Zimmerman Trial: Judge Excludes Voice Experts

Judge Debra Nelson has issued her order on the admissibility of the testimony of the state's proposed voice/speaker identification experts: They will not be allowed to testify. The experts, Tom Owen and Alan Reich, had claimed to be able to analyze the cries for help in the background of a witness' 911 call.

The order is here. It is very easy to read and understand. Shorter version: The techniques and methodologies used by Owen and Reich to determine who was or was not crying out in the background of the call are new and novel, are not generally accepted in the scientific community, and are unreliable and backed only by Owen and Reich, each of whom have a personal stake in the acceptance of their opinions. In addition, Reich's testimony is likely to confuse the issues and mislead the jury. [More...]

Quotes from the opinion:

"The purpose of Frye is to ensure the reliability of expert testimony."

...The scientific methodologies and techniques used by Mr. Owen and Dr. Reich are not reliable as they are not sufficiently established and not generally accepted in the scientific community.

...The proponent of opinion testimony that espouses new or novel scientific theories bears the burden of establishing by a preponderance of the evidence the general acceptance of the underlying scientific principles and methodology. The State failed to carry its burden.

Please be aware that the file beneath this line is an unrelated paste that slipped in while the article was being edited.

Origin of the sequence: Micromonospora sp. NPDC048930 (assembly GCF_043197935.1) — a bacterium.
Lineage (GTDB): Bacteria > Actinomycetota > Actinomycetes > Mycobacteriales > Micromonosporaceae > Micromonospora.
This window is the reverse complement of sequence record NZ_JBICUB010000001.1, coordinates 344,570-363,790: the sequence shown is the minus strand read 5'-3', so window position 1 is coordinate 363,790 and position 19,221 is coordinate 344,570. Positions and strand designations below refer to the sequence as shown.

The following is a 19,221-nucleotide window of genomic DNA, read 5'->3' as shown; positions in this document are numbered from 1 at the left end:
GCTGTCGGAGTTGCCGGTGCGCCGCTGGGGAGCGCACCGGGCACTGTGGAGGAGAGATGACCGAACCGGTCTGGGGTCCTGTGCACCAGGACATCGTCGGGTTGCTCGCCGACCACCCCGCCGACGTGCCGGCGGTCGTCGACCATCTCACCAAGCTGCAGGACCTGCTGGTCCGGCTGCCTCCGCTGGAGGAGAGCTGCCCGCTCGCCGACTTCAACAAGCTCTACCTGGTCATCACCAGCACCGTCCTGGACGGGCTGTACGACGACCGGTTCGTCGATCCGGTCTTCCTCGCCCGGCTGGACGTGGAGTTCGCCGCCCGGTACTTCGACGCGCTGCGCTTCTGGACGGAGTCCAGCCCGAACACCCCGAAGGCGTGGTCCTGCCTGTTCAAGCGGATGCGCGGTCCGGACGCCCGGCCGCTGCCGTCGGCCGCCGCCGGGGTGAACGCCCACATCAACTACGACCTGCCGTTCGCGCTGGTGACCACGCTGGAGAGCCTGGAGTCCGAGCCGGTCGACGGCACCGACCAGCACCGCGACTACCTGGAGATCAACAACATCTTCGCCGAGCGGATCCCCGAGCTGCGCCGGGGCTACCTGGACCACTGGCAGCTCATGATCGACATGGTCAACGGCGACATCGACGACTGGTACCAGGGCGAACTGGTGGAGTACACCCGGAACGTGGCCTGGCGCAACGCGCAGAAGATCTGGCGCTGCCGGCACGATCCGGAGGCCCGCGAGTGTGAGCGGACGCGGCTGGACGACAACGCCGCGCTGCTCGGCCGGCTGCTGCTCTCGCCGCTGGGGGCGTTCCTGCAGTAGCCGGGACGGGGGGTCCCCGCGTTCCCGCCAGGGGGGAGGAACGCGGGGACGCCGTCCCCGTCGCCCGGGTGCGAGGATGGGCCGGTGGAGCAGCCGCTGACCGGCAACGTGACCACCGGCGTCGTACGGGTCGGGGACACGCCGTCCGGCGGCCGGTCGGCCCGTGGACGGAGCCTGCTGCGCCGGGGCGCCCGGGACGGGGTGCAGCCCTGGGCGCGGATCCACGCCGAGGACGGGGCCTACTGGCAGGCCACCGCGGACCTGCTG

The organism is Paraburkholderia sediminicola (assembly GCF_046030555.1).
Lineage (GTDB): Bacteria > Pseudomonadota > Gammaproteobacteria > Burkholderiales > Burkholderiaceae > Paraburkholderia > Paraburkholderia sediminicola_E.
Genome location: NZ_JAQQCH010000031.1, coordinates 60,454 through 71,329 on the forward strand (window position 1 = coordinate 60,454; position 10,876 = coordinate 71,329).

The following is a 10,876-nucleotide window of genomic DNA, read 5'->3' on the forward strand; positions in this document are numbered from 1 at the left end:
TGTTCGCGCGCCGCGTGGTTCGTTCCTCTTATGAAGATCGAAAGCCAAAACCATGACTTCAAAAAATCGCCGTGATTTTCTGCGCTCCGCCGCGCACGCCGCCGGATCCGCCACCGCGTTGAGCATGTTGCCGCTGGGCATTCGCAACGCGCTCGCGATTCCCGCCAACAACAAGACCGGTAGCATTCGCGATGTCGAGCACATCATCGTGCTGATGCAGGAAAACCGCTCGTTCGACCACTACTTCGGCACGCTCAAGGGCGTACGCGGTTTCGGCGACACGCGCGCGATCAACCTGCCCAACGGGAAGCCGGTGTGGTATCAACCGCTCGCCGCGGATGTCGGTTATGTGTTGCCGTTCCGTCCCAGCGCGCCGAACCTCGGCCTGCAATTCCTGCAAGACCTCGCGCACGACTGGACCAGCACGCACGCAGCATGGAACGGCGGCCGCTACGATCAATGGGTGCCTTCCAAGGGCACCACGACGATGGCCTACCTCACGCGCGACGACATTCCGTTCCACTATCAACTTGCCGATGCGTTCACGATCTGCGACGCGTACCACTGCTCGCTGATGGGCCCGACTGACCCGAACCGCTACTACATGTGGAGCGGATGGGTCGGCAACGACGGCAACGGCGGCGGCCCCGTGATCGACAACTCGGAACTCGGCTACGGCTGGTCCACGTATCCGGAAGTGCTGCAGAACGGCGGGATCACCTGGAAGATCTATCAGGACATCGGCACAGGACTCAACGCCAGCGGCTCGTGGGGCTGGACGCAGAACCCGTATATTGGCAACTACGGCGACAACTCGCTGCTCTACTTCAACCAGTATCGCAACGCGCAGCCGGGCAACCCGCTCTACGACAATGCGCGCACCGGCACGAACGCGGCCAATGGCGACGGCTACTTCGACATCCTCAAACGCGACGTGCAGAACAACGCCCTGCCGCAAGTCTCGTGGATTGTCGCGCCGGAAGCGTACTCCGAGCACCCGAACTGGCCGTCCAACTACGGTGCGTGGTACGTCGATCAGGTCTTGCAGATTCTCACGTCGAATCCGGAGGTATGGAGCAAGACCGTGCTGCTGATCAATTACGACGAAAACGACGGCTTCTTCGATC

Some of the reasons for the finding:

Although the aural perception and spectral analysis are not new or novel, their application by the State's witnesses to the samples from the 911 call in this case is a scientific technique that is new and novel. There is no competent evidence that the scientific techniques used by Mr. Owen and Dr. Reich are generally accepted in the scientific field. There is no evidence to establish that their scientific techniques have been tested and found reliable.

...Both Mr. Owen and Dr. Reich testified in support of their own technologies and techniques. They have an interest in the outcome of this issue because it is their methodologies being tested. Mr. Owen acknowledged that he markets and owns a small financial interest in the software program he utilized as a basis for his opinion.

On relevancy and likelihood of confusion:

§90.403, Fla. Stat. (2013) provides in pertinent part, "Relevant evidence is inadmissible if its probative value is substantially outweighed by the danger of unfair prejudice, confusion of issues, misleading the jury, or needless presentation of cumulative evidence."